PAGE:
Facebook Experimenting With Blu-ray As a Storage Medium
While a hard drive may be cheaper at time of initial purchase,it likely has a significantly shorter lifespan as well, leading to much higher costs over time to replace failed drives.
(Especially considering that the $140 you mention is for a consumer-grade drive, with a 1-2 year warranty -- more reliable "Enterprise" drives typically cost three times as much)
When Customer Dissatisfaction Is a Tech Business Model
"We don't care. We don't have to. We're the phone company"
Add a TV Tuner To Your Xbox (In Europe)
If you need an xbox to watch TV, you're doing it wrong.
There's a difference between 'needing and xbox to watch TV', and the desire for a unified, integrated one-stop destination for your entertainment: games, TV, streaming media, using a single remote control and consistent interface.
That may not be a big deal to you or me personally, but i can definitely see a potential market for something like this.
Seat Detects When You're Drowsy, Can Control Your Car
Hard to track eye movement when wearing sunglasses, which many/most people do when driving in summer.
Ode To Sound Blaster: Are Discrete Audio Cards Still Worth the Investment?
"back in the day" the main selling point of a "good" soundcard, was compatibility. Under Dr, each and every game had to reinvent the wheel and communicate directly with the soundcard. Unless you had one of major 'good' cards (Soundblaster, Gravis ultrasound, and one or two others) old games wouldn't have sound at all.
When Windows became the norm, the hardware communication was abstracted hough the windows driver - as long as Windows support the card, a game could use it. Combined with dirt-cheap integrated cards in most motherboards, there's very little need for discrete audio for non-professional use anymore.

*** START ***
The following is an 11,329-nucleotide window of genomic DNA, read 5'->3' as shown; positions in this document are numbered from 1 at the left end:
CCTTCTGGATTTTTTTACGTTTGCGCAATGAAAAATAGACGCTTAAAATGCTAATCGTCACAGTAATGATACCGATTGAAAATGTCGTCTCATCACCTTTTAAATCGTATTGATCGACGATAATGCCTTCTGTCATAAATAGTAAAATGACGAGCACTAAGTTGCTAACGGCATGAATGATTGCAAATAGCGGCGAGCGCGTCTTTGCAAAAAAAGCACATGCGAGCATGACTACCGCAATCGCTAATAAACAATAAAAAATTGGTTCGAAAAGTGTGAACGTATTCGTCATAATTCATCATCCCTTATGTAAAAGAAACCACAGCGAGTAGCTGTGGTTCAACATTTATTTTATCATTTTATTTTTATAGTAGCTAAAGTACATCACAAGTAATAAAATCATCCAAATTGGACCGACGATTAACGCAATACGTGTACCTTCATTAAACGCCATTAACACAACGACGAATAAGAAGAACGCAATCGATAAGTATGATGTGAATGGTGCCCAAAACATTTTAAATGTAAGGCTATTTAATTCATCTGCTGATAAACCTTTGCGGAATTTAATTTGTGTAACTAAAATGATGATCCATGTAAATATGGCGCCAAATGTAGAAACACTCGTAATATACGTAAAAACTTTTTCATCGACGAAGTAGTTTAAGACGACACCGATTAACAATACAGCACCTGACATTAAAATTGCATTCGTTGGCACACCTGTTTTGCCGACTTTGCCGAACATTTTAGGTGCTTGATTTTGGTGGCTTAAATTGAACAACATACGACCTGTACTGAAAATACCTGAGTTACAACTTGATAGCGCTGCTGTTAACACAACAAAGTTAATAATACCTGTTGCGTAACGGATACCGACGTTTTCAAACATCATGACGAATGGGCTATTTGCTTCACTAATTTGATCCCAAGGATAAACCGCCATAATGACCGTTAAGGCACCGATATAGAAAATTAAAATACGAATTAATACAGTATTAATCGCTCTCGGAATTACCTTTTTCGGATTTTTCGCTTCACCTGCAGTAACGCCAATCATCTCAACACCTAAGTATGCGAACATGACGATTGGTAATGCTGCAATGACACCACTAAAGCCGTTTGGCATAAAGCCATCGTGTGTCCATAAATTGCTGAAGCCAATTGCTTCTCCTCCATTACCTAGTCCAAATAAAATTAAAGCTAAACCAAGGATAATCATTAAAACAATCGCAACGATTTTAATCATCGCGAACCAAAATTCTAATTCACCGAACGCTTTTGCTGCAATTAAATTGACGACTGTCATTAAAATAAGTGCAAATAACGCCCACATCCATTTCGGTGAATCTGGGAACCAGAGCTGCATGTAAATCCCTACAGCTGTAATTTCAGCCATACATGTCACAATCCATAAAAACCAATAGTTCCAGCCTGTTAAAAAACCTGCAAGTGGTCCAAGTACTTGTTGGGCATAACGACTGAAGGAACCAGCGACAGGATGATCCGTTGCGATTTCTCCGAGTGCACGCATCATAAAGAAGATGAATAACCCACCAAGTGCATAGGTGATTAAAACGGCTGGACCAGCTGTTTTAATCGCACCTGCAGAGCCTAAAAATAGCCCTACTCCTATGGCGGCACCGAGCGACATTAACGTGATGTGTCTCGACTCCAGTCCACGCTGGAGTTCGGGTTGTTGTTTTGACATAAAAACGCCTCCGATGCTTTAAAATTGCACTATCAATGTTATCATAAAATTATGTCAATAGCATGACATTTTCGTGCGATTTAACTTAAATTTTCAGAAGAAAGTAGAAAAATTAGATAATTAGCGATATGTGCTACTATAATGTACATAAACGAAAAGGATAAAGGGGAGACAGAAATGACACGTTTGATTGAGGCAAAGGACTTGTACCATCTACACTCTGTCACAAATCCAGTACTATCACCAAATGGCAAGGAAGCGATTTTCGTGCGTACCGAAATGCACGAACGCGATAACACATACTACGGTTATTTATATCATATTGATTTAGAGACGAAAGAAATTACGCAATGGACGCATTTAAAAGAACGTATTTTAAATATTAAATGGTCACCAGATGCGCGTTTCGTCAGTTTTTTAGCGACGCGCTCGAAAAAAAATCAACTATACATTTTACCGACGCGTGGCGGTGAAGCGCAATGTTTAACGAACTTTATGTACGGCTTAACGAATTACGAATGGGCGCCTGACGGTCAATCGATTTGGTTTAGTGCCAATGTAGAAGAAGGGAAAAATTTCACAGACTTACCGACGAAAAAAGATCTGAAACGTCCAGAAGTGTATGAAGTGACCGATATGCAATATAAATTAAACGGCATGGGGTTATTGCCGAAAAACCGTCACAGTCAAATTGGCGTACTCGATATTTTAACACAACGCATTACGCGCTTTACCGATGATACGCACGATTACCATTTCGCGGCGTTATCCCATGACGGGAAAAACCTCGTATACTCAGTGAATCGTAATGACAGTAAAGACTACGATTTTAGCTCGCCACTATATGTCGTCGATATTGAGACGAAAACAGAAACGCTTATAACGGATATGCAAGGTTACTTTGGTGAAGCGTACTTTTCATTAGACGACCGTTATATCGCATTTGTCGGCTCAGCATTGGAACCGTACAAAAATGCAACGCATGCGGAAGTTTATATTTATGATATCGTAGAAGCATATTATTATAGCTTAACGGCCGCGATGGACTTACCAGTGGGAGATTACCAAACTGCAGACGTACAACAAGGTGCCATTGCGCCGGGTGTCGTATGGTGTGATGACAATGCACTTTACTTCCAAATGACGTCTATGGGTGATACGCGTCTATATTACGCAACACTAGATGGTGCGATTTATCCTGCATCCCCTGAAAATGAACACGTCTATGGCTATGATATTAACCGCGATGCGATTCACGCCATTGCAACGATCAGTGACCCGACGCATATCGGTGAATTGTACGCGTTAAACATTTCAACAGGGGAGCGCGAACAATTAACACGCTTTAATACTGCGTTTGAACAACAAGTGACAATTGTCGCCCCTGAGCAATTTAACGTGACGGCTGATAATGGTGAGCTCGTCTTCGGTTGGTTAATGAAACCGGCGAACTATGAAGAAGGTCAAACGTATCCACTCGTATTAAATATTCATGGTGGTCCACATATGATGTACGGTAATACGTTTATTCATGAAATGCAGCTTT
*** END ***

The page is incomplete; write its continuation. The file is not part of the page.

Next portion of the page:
We've reached "good enough" 15+ years ago.
New IE 8 Zero Day Discovered
So use Firefox or Chrome. No big deal.
Even if you never consciously launch IE, it doesn't mean you're safe: the IE rendering engine is used behind the scenes by a ton of other Microsoft and 3rd party applications as well, each of which is a possible attack vector as long as the IE vulnerability exists on the system.
New IE 8 Zero Day Discovered
Unfortunately, IE 8 is the last version of Internet Explorer that's compatible with Windows XP.... Meaning there are hundreds of millions of computers out there that are vulnerable to this exploit, which can't 'just' upgrade to a newer IE version without paying a hundred bucks to upgrade their entire OS first.
Annoyingly, this bug was reported to MS when XP still had 6-7 months of extended support for XP left on their count-down clock. Today, XP is no longer supported and unless this bug starts getting heavily exploited in the wild a fix will probably never come.
Ouya's Unsung Strength: Multiplayer For Parties
Combined with a USB MCE remote, the Ouya makes a fantastic XBMC media player -- there's a free 'official' XBMC release in the Ouya store which supports hardware video decoding, and plays back 1080p video without a hitch.
Don't Be a Server Hugger! (Video)
Whenever you see "in the CLOUD!", mentally replace it with "using someone else's server" -- all of a sudden it looks a whole lot less appealing.
Yes, you gain some flexibility, but you lose a LOT of control.
Case in point: gamespy's recent announcement that they're closing up shop, and all of a sudden hundreds of major games from big-name software houses will lose their online multiplayer abilities. How's 'the cloud' working out for them?
Why Are We Made of Matter?
So today the universe apparently is 99.99999% matter / 0.000001% antimatter --
What about the possibility that when the universe started it began as 50.00000000001% matter / 49.99999999999% anti-matter, and the observable universe today is 'simply' made up of the remaining 0.000000000002% that didn't annihilate itself billions of years ago?
Even if matter/antimatter each have an equal chance of getting created, randomness is not perfectly distributed. If you roll a set of dice an infinite amount of times, you WILL from time to time end up with weirdly skewed results that may appear non-random, even though they are. Since we happen to live inside this universe and have no way of observing any potential failed precursor universes, we have an observation bias to our particular outcome -- there could be a near-infinite amount of alternate universes with matter and antimatter perfectly distributed which completely annihilated themselves before the universe as we know it today ever came info being.